When The Lion King closed at Mandalay Bay in December, about 50 actors lost their jobs. That’s showbiz, and performers accept employment instability as part of the gig. They’ll move on to other productions, here or elsewhere, on other stages.
But there are others in supporting roles who are also now out of work—longtime Las Vegas residents for whom the end of a run means changing jobs if they’re lucky or the unemployment line if they’re not.
Lisa Jacobson, 50, worked at Mandalay Bay for almost eight years. When she first applied she’d hoped to land a job at the hotel’s front desk. Instead they put her in the Reading Room, the small, independent bookstore in Mandalay Place. At first she wasn’t sure she’d like it there. After six years she never wanted to leave. “I wound up loving working at the bookstore,” she says. “I thought it was going to be a forever thing.”
Forever ended in July 2009, when the Reading Room was replaced with a yogurt shop, a victim of the cold calculus of retail optimization. Jacobson considered getting out of retail, but stayed when she was offered a job at the Lion King Store. “I wasn’t really all that happy about it, but everything else [within the company] was on-call, part time or something I had no experience in.”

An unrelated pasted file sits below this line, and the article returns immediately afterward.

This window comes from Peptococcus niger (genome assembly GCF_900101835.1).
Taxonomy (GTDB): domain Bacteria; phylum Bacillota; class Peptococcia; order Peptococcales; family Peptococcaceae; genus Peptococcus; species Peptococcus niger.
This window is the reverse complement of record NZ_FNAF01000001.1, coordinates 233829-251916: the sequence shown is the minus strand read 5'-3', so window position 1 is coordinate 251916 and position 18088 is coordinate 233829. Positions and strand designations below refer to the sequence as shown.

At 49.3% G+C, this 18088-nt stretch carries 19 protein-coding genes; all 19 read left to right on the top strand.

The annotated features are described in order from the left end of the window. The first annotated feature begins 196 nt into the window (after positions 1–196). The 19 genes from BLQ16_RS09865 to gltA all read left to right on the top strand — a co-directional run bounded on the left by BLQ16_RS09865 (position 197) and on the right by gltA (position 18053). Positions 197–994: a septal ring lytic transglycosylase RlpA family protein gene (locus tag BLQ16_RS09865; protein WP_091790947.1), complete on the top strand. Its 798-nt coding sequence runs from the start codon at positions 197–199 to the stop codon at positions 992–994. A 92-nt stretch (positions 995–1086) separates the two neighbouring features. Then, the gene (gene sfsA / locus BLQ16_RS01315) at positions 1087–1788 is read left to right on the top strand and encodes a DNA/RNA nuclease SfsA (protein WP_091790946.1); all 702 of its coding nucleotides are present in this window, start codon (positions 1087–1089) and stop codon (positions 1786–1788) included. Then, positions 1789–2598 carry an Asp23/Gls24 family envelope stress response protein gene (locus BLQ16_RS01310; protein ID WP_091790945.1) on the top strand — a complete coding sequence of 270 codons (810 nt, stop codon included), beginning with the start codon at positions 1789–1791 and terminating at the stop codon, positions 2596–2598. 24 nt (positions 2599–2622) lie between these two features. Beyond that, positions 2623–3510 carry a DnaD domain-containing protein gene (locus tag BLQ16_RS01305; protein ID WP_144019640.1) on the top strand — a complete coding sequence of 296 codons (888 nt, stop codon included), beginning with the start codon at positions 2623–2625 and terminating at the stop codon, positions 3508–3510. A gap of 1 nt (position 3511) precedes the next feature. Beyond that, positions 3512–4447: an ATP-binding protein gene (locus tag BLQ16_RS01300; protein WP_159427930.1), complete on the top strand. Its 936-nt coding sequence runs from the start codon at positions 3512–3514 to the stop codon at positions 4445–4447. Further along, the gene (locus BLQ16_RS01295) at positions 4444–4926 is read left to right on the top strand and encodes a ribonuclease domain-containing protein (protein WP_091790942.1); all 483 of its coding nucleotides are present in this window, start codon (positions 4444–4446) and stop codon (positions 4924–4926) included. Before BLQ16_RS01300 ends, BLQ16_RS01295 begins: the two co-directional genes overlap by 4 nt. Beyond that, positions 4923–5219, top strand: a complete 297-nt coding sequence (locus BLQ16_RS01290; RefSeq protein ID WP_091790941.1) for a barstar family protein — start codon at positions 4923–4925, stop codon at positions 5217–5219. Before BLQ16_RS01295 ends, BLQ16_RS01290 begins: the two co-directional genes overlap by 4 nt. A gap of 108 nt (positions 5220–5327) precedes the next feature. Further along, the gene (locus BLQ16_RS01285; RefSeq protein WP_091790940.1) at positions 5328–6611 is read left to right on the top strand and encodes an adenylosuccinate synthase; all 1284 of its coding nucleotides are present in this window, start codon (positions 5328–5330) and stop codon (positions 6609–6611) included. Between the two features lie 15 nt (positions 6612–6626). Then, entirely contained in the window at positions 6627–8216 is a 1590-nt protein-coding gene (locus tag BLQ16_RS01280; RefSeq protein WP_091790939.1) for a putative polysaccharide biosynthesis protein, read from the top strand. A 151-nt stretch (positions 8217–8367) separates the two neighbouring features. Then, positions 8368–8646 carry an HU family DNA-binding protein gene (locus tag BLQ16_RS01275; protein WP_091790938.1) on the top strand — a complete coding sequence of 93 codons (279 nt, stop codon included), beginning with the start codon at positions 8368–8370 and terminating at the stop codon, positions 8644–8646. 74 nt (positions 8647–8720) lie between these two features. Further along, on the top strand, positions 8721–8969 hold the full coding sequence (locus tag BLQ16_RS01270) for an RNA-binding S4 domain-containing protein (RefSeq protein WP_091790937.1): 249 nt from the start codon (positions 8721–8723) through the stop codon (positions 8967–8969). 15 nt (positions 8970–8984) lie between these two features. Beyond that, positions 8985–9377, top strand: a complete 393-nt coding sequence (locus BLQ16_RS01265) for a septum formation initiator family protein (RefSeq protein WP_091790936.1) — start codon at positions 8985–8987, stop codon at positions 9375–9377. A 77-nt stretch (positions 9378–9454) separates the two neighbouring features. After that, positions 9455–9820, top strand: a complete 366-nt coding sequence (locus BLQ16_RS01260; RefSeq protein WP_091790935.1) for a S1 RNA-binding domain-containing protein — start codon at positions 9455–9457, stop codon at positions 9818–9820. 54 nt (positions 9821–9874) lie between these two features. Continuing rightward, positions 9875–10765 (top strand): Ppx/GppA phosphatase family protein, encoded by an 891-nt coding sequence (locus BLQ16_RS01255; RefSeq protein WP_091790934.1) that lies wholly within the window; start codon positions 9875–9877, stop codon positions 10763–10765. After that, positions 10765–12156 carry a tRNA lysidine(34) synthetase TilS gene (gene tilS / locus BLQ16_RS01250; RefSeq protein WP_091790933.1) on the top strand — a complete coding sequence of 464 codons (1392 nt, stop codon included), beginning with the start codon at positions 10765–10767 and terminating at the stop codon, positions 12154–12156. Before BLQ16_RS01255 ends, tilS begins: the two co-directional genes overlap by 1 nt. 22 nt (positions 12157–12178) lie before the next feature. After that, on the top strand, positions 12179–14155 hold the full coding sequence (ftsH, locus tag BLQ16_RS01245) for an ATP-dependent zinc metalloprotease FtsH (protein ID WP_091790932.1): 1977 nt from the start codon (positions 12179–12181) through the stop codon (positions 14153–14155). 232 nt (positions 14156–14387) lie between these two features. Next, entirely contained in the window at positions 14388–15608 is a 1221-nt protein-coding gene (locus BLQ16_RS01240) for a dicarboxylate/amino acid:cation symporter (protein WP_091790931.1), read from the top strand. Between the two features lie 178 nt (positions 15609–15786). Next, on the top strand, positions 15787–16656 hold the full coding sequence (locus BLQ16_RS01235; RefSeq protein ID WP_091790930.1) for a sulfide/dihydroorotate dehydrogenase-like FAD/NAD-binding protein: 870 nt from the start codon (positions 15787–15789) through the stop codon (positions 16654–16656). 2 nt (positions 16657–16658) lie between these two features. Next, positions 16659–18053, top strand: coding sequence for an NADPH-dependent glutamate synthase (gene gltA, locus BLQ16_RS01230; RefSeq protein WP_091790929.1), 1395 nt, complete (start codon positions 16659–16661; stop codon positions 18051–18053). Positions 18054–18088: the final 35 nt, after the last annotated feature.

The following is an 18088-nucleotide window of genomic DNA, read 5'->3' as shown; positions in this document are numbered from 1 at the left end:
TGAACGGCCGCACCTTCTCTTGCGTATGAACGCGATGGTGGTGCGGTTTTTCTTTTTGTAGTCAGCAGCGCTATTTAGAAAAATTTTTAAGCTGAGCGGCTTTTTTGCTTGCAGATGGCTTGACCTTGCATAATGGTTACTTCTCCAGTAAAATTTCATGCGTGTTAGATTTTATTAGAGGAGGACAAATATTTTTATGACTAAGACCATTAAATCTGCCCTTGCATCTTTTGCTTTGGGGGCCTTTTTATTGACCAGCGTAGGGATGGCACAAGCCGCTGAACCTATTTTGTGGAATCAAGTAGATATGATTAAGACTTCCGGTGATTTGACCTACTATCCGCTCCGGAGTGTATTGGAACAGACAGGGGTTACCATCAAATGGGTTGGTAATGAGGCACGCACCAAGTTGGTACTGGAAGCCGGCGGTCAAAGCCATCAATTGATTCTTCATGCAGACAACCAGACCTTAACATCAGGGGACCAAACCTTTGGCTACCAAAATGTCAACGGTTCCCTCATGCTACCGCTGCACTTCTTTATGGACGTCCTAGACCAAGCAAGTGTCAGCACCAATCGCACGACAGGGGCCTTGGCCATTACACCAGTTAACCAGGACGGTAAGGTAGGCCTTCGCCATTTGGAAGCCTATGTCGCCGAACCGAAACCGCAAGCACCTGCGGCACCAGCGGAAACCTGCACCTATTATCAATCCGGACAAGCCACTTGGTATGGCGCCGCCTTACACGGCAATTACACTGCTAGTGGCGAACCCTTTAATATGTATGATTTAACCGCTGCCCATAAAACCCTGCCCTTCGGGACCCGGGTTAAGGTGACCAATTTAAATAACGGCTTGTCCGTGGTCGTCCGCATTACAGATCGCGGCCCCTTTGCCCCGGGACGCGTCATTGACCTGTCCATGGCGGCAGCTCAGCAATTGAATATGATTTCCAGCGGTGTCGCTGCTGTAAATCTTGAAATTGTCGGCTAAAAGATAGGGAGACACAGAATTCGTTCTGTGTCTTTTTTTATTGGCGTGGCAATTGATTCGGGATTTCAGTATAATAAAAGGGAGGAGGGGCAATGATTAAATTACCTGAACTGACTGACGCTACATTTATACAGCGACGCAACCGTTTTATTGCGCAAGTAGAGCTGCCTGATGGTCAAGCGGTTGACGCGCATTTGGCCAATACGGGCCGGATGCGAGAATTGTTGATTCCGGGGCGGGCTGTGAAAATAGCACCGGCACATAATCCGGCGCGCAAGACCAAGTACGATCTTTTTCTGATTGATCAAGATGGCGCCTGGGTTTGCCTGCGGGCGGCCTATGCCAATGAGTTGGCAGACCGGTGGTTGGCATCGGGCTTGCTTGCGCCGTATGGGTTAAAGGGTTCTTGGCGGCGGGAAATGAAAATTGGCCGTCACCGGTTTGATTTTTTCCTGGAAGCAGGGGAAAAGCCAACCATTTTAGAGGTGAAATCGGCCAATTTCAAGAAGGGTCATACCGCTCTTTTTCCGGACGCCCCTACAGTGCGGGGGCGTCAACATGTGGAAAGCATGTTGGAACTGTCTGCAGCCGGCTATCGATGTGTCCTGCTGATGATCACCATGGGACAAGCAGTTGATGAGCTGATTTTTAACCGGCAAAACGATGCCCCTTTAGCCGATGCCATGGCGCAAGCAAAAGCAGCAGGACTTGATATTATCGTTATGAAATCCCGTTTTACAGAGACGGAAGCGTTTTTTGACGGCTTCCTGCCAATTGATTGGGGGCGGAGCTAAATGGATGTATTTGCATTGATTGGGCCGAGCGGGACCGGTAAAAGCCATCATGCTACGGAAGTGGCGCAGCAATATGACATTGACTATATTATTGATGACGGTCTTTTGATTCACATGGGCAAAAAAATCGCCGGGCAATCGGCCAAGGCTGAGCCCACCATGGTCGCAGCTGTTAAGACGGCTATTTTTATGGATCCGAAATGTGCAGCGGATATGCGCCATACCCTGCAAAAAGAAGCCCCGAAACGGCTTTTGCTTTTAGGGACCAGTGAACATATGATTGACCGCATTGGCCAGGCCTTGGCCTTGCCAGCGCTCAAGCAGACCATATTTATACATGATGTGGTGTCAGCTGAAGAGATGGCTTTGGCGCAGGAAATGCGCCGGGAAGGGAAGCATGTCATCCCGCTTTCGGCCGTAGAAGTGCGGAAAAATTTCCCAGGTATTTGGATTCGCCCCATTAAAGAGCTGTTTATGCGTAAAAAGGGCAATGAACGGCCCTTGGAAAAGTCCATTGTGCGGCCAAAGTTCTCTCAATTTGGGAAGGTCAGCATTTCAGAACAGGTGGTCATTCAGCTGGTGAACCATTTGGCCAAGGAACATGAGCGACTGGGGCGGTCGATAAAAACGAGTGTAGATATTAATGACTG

In mid 2011, she found out The Lion King was closing, meaning another job switch and more uncertainty. This time, management wasn’t as eager to move workers to other stores, she says. “Now they wanted you to go apply and go through the application and interview process all over.” She jumped through the hoops, but never heard back about her applications. On Dec. 30 she got her walking papers.
Unlike a lot of Las Vegas job stories, this one has a happy ending. On Jan. 11, she landed a job offer at the front desk of a Courtyard by Marriott hotel. It’s full time with regular hours, and its what she wanted to do anyway. It’s also more money. She starts at $12.27 an hour, up from $11.88 at the Lion King Store. That figure, by the way, was only $1.88 an hour more than her starting wage at the bookstore eight years ago.
Her new job will “let me work in the morning, get out in the afternoon and get a part-time job if I want one,” she says. “Or just go and have a life.”